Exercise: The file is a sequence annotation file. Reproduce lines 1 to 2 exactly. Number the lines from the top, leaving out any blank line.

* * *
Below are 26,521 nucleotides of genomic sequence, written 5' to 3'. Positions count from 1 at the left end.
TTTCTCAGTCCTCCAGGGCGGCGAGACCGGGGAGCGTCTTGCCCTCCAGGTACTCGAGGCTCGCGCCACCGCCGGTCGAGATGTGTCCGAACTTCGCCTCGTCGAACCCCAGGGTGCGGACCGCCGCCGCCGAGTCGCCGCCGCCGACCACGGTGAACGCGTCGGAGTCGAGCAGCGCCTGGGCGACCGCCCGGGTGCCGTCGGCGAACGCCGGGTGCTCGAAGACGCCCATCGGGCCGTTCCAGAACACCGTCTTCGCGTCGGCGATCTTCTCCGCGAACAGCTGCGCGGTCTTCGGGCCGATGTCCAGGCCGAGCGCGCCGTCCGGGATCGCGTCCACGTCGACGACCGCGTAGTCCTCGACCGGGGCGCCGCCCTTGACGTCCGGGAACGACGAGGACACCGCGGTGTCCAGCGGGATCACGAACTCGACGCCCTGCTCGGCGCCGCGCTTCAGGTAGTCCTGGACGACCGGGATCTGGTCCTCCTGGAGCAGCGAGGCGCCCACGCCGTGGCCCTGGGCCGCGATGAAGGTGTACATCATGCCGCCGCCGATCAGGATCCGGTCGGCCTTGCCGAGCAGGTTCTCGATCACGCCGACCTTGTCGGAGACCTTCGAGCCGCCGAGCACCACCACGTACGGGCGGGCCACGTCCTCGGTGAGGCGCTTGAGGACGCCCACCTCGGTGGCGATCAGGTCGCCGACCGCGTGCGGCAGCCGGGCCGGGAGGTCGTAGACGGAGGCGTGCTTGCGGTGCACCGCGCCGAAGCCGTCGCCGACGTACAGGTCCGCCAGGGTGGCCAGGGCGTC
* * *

Below are 26,521 nucleotides of genomic sequence, written 5' to 3'. Positions count from 1 at the left end.
TTTCTCAGTCCTCCAGGGCGGCGAGACCGGGGAGCGTCTTGCCCTCCAGGTACTCGAGGCTCGCGCCACCGCCGGTCGAGATGTGTCCGAACTTCGCCTCGTCGAACCCCAGGGTGCGGACCGCCGCCGCCGAGTCGCCGCCGCCGACCACGGTGAACGCGTCGGAGTCGAGCAGCGCCTGGGCGACCGCCCGGGTGCCGTCGGCGAACGCCGGGTGCTCGAAGACGCCCATCGGGCCGTTCCAGAACACCGTCTTCGCGTCGGCGATCTTCTCCGCGAACAGCTGCGCGGTCTTCGGGCCGATGTCCAGGCCGAGCGCGCCGTCCGGGATCGCGTCCACGTCGACGACCGCGTAGTCCTCGACCGGGGCGCCGCCCTTGACGTCCGGGAACGACGAGGACACCGCGGTGTCCAGCGGGATCACGAACTCGACGCCCTGCTCGGCGCCGCGCTTCAGGTAGTCCTGGACGACCGGGATCTGGTCCTCCTGGAGCAGCGAGGCGCCCACGCCGTGGCCCTGGGCCGCGATGAAGGTGTACATCATGCCGCCGCCGATCAGGATCCGGTCGGCCTTGCCGAGCAGGTTCTCGATCACGCCGACCTTGTCGGAGACCTTCGAGCCGCCGAGCACCACCACGTACGGGCGGGCCACGTCCTCGGTGAGGCGCTTGAGGACGCCCACCTCGGTGGCGATCAGGTCGCCGACCGCGTGCGGCAGCCGGGCCGGGAGGTCGTAGACGGAGGCGTGCTTGCGGTGCACCGCGCCGAAGCCGTCGCCGACGTACAGGTCCGCCAGGGTGGCCAGGGCGTC